Artisan Brewery: The Desert Twister
Howdy all, and welcome back to Artisan Brewery! This is a momentous occasion for us. We've struggled, we've fought, we've brewed. At last, we've come full circle (or is it pentagram?), one color at a time, until we have finally landed on the last piece of the mono-colored pie: Mono Green! It's been a heck of a journey, filled with challenges, trials, and tribulations; but we're not quite done yet. In this, our final installment of the Mono-color inverts, we've got the biggest of them all to handle. Green is typically known for it's giant creatures running roughshod over opposing board states, using large amounts of land to fuel large, heavy spells, to finish the game out. We definitely want to try to run roughshod over our opponents, but not at all in the same way. Our plan is one of frustration for our opponents, doing something that we've never done in the history of this series; we're going to remove every resource we can from our opponents, and swoop in with damage in the end.
While we're not relying as heavily on creatures as Green typically likes to do, by the rules of the EDH format, we're still required to have one as our Commander. So we're going to pick one that shows our plan very well, one that lives and breathes destruction: Polukranos, World Eater. This card suits us for several reasons, not the least of which that it's a 5/5 for only four mana, making it a powerful blocker. But its Monstrosity ability letting us destroy creatures based on our mana availability is the epitome of what we want this deck to do. The fact that it has such a low mana cost makes it easier to re-cast as well, so if we have to sacrifice it via its ability in order to remove larger threats, we can more willingly make that trade.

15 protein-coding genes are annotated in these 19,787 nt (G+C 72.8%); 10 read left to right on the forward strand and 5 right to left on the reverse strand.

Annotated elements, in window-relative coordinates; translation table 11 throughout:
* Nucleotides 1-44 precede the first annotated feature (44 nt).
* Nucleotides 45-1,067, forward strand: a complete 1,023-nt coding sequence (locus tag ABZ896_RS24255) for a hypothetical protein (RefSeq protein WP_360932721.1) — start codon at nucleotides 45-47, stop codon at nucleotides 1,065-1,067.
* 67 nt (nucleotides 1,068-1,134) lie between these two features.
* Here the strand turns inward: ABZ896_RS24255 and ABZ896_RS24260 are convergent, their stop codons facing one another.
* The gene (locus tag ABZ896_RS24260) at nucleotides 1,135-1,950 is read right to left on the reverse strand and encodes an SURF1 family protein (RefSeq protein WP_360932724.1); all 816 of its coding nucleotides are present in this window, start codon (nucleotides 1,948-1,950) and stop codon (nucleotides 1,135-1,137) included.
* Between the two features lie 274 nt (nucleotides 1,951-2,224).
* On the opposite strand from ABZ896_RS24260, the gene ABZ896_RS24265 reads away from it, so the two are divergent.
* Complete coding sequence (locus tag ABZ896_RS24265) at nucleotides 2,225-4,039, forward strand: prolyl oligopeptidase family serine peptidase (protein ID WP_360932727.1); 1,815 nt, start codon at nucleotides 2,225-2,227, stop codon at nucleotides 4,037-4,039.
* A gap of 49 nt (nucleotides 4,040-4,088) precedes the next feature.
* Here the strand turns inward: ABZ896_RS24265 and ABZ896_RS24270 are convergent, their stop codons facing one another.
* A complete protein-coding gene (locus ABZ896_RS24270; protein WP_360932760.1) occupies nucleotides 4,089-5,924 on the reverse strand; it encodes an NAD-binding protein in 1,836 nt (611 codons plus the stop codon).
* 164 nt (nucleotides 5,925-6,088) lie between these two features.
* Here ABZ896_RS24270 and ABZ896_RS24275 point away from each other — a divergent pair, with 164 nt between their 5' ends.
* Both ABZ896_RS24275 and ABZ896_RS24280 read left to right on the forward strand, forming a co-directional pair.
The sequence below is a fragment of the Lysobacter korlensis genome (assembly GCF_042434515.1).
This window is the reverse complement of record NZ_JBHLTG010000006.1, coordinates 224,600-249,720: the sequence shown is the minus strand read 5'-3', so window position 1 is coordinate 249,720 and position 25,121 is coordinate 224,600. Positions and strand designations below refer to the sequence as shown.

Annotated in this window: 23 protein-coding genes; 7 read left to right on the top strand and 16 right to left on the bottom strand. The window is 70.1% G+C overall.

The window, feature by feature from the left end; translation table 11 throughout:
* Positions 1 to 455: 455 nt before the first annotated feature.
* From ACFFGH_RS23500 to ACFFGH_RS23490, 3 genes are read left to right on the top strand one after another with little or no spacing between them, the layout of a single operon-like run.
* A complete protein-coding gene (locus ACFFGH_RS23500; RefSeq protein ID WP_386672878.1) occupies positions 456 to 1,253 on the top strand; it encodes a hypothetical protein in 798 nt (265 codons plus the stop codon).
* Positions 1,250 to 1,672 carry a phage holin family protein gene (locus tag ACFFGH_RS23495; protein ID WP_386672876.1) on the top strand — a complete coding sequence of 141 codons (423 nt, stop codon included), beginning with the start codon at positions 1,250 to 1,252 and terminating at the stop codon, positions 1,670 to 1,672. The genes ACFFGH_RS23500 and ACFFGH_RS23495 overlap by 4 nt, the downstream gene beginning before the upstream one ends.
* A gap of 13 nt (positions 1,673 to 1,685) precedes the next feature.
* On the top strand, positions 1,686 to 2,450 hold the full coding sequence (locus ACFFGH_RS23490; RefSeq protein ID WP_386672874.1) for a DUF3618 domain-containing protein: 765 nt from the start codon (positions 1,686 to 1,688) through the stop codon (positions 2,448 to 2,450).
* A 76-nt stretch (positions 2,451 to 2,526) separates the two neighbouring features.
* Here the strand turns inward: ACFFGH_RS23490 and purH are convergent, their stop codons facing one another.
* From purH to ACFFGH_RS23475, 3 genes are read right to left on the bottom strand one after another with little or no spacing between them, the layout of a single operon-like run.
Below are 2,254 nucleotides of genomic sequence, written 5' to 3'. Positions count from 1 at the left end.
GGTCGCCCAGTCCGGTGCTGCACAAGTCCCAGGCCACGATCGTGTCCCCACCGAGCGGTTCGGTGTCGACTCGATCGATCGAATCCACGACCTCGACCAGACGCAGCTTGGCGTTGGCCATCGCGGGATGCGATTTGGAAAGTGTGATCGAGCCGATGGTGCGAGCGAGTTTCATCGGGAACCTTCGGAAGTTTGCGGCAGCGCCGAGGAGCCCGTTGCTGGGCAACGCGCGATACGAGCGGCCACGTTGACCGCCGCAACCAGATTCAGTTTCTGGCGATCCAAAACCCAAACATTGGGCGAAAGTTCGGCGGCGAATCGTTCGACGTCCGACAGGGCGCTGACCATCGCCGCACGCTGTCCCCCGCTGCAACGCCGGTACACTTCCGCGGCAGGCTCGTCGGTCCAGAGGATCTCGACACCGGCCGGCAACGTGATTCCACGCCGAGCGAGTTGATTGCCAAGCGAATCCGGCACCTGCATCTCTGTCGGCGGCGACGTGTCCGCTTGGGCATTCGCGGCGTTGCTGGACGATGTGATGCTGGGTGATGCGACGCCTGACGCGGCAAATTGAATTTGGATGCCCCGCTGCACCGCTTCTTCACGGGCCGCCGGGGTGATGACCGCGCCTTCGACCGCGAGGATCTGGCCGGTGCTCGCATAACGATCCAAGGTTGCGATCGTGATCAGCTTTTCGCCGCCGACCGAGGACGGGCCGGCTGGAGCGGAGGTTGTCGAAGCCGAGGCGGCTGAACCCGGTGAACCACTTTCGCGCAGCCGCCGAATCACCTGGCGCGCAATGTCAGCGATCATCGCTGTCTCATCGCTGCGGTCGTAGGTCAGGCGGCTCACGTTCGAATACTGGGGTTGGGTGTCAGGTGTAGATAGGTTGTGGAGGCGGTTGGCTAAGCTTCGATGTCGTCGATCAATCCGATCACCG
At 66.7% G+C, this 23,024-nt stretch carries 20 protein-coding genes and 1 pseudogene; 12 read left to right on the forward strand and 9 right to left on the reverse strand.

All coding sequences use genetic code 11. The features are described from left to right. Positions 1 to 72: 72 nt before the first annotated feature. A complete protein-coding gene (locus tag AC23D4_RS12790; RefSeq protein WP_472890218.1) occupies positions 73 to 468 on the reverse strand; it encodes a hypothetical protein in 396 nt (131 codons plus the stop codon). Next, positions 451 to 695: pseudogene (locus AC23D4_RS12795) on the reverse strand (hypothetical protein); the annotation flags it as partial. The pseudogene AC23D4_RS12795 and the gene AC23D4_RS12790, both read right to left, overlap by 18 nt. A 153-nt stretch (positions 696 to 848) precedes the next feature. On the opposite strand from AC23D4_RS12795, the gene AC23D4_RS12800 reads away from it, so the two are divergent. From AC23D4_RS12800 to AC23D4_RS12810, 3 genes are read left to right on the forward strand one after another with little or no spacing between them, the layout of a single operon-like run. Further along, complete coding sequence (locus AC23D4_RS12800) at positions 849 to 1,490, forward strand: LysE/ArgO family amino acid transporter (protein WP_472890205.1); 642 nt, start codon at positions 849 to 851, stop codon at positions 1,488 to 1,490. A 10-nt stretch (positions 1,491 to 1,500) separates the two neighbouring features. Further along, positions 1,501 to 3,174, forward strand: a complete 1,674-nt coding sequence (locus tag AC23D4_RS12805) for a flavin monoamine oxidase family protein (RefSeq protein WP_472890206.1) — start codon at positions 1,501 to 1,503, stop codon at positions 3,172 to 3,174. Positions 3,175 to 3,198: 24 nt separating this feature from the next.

We don't just want to destroy creatures, no matter what our commander says. This is partly due to a lack of "destroy target creature" spells, and partly due to the fact that not every deck strategy revolves around creatures, as we're about to demonstrate. Green's specialty in regards to resource removal is more along the lines of artifact and enchantment destruction, but we won't be limited to that. We'll also have different ways to remove creatures, and we'll even do something that we have yet to do: destroy some lands (makes you feel yucky just thinking about it, doesn't it? If not, you're a monster and you'll probably be salty about us not having even more of these spells). So without further ado, let's get started.
We'll divide our blatant destruction spells into two categories: spells that say "destroy" and don't do much else, if anything, and spells that have either an alternative mode, or an additional benefit to pair with the removal. There's a pretty healthy amount of both of these, so thankfully we're not going to be too thinly stretched on resources, but in order to stay on theme we're going to have to trim some of the normal things that Green excels at, such as ramp and creature presence. We'll find some other ways to protect ourselves, and the spells we're aiming to cast will be fairly low-mana, so we should be able to get past those trimmings well enough to function. If anyone reading likes a lot of ado, disappointment awaits, as there's none further, so let's get started with the simplest spells first.